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Democrats credit Stacey Abrams for Georgia's potential flip from red to blue

Social media largely lauded the former Georgia House minority leader and gubernatorial candidate for activating young and Black voters.

ATLANTA — Democrats from across the country are crediting former Georgia gubernatorial candidate Stacey Abrams for laying the ground work to help potentially flip Georgia from red to blue.

Shortly after votes appeared to show former Vice President Joe Biden leading President Donald Trump in Georgia early Friday morning, a wave of praise followed Abrams on social media.

Hillary Clinton tweeted, “Thank You, Stacey. Thank you.”

Atlanta activist and rapper Killer Mike, who also helped activate Black voters, weighed-in, too. 

“Stacey is a Leader indeed,” the entertainer said.

Abrams, the former Georgia House minority leader, is the founder of Fair Fight Action, which has registered nearly half a million voters empowering the young and minorities during her ultimately unsuccessful run for Georgia governor in 2018.

In September 2019, she predicted Georgia would be a major battleground state in the race for the presidency.

“This state is entirely likely to flip," she said. "But what I want to ensure is that this is not a could-have. It is going to be a will-do,” Abrams said. “Georgia is not only a purple state, it is a deeply competitive state and has been for a couple of cycles.”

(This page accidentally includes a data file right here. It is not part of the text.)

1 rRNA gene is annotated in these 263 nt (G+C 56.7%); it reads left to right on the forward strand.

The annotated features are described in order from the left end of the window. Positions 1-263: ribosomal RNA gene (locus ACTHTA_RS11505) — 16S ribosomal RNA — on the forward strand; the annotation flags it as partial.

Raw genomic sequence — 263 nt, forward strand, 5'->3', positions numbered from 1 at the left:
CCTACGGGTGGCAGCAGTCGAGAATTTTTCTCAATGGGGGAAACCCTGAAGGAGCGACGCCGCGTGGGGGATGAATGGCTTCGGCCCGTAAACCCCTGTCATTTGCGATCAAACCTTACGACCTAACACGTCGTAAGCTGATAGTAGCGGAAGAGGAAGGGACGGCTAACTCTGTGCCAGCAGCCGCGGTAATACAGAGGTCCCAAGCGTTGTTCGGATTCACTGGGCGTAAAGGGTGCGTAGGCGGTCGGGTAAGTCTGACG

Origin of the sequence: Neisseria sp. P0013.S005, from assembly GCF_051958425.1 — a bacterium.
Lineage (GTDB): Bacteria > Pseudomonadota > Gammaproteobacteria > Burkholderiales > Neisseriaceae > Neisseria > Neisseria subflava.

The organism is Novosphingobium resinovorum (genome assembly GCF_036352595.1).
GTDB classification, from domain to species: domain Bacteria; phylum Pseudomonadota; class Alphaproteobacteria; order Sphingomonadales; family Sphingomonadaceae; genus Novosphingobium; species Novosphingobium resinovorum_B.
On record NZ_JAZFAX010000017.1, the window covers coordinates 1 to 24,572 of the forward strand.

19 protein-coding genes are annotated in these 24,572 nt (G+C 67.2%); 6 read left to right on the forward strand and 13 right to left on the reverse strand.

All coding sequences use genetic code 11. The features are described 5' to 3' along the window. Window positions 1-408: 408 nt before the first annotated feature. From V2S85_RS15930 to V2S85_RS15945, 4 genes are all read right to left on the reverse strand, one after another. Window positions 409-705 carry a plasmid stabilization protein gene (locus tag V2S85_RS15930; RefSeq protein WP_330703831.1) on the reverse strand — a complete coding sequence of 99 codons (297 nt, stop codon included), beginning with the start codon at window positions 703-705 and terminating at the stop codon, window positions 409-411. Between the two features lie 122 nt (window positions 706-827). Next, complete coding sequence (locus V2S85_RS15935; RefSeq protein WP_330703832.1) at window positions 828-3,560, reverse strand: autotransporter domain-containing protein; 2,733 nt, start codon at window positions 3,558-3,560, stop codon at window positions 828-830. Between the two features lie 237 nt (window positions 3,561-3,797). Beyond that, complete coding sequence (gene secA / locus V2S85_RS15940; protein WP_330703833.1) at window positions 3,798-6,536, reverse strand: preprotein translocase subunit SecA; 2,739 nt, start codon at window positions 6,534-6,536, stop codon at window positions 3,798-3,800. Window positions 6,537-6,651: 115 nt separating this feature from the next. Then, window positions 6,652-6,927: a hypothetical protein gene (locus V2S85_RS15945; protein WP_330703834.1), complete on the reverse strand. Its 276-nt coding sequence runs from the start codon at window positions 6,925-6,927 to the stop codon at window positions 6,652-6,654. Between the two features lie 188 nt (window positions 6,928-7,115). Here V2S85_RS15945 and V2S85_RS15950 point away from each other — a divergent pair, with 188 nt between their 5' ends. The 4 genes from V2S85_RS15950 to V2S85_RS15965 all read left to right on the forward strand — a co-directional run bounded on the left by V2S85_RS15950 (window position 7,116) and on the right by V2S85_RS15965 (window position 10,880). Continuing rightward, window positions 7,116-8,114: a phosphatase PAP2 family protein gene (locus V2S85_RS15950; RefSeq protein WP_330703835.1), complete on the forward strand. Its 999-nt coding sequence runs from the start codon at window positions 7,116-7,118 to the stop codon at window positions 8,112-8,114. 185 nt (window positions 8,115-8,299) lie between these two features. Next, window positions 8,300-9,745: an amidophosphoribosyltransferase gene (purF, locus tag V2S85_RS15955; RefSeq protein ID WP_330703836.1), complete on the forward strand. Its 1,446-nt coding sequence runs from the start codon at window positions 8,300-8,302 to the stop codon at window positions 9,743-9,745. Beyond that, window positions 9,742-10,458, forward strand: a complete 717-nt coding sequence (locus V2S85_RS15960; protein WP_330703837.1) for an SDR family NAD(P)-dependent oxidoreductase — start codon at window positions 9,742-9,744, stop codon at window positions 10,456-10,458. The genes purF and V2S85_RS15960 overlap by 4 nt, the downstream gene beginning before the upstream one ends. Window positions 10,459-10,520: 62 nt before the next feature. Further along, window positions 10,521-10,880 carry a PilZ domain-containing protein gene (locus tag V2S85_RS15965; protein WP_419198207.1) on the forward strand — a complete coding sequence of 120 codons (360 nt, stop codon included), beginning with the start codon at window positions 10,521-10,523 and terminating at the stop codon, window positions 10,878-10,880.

The impact of her work over the past decade could potentially help elected a Democratic president in Georgia for the first time in 28 years.

That includes the possibility of two U.S. senate run-offs that could decide who controls congress.

“The work that has been led by people like Stacey Abrams to register voters, to expand voting rights in this state, we’re now seeing that change has come to Georgia,” said Jon Ossoff in a press conference Friday morning. He’s the Democratic candidate in a tight race with Republican incumbent Sen. David Perdue.

Atlanta Mayor Keisha Lance Bottoms reiterating a similar message in an interview with 11Alive Friday afternoon.

“I knew that this day was coming," she said. "It wasn’t a matter if, but when. We are here. And it couldn’t be at a more appropriate moment for a more important election."

Throughout the day, people in the Black community on social media named the day, “Stacey Abrams Appreciation Day.”

Abrams declined to be interviewed, but released a video statement on Instagram and on Twitter thanked several voting rights organizations for their work, including the late Georgia Congressman John Lewis.

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